Students throw their hands up during spring WILD 2017. The usually semesterly concert was not held in the fall of 2016 because of scheduling conflicts caused by the presidential debate.

Do a survey by genre

This suggestion isn’t my favorite, but it’s a nice compromise between one and two. By voting for a genre rather than a specific artist, students give SPB some guidance but leave the actual act of scheduling and booking the specific artist to the people in charge. If students vote for a general “pop artist” rather than specifically, let’s say, Kesha, there are no complaints when Kesha is already booked for the WILD date because Kesha was never promised to begin with.

The big concern here is that this type of survey would inevitably end in one genre coming to every WILD, but guess what, that too is easily fixed. Just make a rule that if a pop artist comes to one WILD, then that genre isn’t on the survey for the next one. Easy fix.

Yeah, there will still be complaints, but if SPB vets their artists, then they have much more freedom to select someone who will put on a good show and who students will enjoy.

Stop creating false hype

At the end of the day, WILD isn’t really that big of a deal, and we should all stop acting like it is. By hyping up the event as the best day of the year, we just create false expectations that are sure to disappoint us. If we stop the hype, then maybe people will stop caring so much if the artist isn’t their absolute favorite in the world.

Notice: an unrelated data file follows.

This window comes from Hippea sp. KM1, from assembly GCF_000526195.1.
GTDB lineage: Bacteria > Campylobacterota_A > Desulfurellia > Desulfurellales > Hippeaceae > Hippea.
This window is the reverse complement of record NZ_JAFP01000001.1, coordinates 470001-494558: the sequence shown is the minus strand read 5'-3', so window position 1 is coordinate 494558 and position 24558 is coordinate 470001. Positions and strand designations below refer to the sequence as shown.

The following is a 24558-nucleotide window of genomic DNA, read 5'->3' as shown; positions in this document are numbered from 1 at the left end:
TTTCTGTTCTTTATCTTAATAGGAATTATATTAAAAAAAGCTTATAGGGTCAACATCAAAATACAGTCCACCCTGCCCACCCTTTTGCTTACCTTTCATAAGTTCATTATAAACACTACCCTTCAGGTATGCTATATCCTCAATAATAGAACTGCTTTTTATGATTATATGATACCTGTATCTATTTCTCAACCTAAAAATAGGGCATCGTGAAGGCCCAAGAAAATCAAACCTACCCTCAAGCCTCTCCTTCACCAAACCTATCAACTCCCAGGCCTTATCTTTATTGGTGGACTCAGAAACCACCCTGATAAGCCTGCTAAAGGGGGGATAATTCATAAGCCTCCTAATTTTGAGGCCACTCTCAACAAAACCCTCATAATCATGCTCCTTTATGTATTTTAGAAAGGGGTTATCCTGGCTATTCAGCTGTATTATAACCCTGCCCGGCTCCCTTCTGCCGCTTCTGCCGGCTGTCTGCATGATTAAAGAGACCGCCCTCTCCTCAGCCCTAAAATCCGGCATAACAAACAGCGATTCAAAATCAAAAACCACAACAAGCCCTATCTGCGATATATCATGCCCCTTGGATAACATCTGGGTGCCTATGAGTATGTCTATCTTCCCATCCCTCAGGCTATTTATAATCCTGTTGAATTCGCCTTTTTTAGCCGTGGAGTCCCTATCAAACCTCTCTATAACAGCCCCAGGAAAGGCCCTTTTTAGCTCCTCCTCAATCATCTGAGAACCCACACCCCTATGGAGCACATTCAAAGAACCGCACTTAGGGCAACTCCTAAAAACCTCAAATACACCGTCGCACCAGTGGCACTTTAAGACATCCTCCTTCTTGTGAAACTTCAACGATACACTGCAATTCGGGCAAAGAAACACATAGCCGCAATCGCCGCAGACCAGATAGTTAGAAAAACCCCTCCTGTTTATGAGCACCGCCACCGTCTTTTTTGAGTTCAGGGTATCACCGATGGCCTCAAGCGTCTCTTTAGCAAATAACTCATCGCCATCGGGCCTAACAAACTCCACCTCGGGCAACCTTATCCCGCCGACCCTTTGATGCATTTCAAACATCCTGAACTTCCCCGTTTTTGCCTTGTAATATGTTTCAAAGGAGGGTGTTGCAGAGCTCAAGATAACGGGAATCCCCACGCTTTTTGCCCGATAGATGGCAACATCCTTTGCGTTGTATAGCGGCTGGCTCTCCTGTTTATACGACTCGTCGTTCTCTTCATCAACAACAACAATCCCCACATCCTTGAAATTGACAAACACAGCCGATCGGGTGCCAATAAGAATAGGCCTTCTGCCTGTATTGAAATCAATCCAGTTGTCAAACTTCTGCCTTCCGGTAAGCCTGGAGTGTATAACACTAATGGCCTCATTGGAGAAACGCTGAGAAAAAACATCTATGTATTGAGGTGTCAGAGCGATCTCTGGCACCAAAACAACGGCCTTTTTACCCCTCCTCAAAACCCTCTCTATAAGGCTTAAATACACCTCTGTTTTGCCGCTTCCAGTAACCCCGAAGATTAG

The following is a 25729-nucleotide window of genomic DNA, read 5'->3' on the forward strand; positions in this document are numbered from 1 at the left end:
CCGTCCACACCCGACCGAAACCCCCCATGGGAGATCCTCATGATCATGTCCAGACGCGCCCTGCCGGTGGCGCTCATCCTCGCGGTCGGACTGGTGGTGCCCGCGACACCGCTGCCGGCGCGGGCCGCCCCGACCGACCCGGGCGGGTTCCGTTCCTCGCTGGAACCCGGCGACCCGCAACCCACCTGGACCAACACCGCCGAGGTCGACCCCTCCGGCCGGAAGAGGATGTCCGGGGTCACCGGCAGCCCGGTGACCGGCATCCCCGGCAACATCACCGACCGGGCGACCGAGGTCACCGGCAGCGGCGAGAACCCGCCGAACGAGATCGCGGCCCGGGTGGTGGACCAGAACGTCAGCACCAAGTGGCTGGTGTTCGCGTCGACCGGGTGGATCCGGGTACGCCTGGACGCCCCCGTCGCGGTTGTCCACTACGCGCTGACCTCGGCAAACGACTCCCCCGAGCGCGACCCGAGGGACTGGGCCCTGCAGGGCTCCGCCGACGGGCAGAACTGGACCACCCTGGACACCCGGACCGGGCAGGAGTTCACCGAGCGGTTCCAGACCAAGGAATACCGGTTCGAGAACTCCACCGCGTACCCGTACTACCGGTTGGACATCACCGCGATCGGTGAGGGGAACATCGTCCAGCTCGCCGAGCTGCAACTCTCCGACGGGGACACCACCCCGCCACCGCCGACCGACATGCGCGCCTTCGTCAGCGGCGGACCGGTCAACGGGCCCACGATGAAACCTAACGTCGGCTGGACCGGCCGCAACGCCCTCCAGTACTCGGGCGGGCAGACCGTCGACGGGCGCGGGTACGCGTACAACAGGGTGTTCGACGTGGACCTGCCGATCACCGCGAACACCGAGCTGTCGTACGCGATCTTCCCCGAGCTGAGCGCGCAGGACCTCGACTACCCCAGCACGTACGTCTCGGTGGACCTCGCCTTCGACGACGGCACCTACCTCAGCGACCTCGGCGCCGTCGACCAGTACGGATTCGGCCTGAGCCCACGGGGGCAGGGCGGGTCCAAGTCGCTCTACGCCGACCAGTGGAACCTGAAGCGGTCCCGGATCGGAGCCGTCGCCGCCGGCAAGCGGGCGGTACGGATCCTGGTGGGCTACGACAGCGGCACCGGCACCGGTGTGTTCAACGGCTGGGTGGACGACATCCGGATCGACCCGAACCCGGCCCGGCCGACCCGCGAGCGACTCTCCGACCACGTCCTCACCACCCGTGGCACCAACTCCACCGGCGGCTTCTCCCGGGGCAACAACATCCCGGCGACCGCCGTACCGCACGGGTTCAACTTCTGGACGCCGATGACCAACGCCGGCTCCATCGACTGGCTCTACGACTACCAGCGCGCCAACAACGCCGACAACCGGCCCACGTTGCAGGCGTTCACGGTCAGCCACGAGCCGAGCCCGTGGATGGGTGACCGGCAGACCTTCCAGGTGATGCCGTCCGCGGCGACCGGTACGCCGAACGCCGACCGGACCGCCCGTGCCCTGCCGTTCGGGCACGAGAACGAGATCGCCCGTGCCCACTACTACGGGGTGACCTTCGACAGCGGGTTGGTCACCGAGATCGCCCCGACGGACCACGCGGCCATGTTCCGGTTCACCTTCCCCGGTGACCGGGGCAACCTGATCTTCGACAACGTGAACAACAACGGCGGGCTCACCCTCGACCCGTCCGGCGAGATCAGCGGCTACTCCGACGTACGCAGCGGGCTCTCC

You’re getting to see Jason Derulo or the All-American Rejects or Icona Pop for a fee that you’ve already paid and can’t get out of, so why complain? (Lil Dicky in this instance is a special circumstance with considerations other than his musical ability that makes the complaints necessary.)

WILD simply isn’t worth the collective consternation that we put into it. This was true long before the Lil Dicky debacle and will still be true next semester. But the process finally came back to bite SPB, and they need to address what they are doing to make sure this mess of result of their selection process doesn’t happen in the future.

There are ways to fix the current SPB structure, and I hope one of them is adopted, but until that happens, all I can do is hope that it’s someone I like better (and isn’t a problematic doofus) next semester.

  • Henry

    If the opponents of Lil Dicky actually read the article you site, they should notice that Lil Dicky is in character the whole time. Much like how Stephen Colbert satirized conservatives with his Report character, Lil Dicky is satirizing the whole “privileged white boy” you call him out for being. He literally is supposed to be a little bit of a dick, as he is called Lil Dicky for a reason. That being said, comedy is a subjective field, and some people do not “get” the same humor as others. If Lil Dicky doesn’t fit your sense of humor, so be it, just don’t camp out to be in the front row of his performance.

    As for those who argue to not let him set foot on campus, it is both naïve and selfish. Lil Dicky is a professional entertainer who is going to be paid to entertain students. If you oppose this simply because you don’t get his schtick, it should not be a priority of yours to block the majority of the students who feel that their activities fund is being allocated well from seeing a popular act perform. There are actual racists in this world. Don’t conflate the SPB with them simply because they booked someone you aren’t a fan of.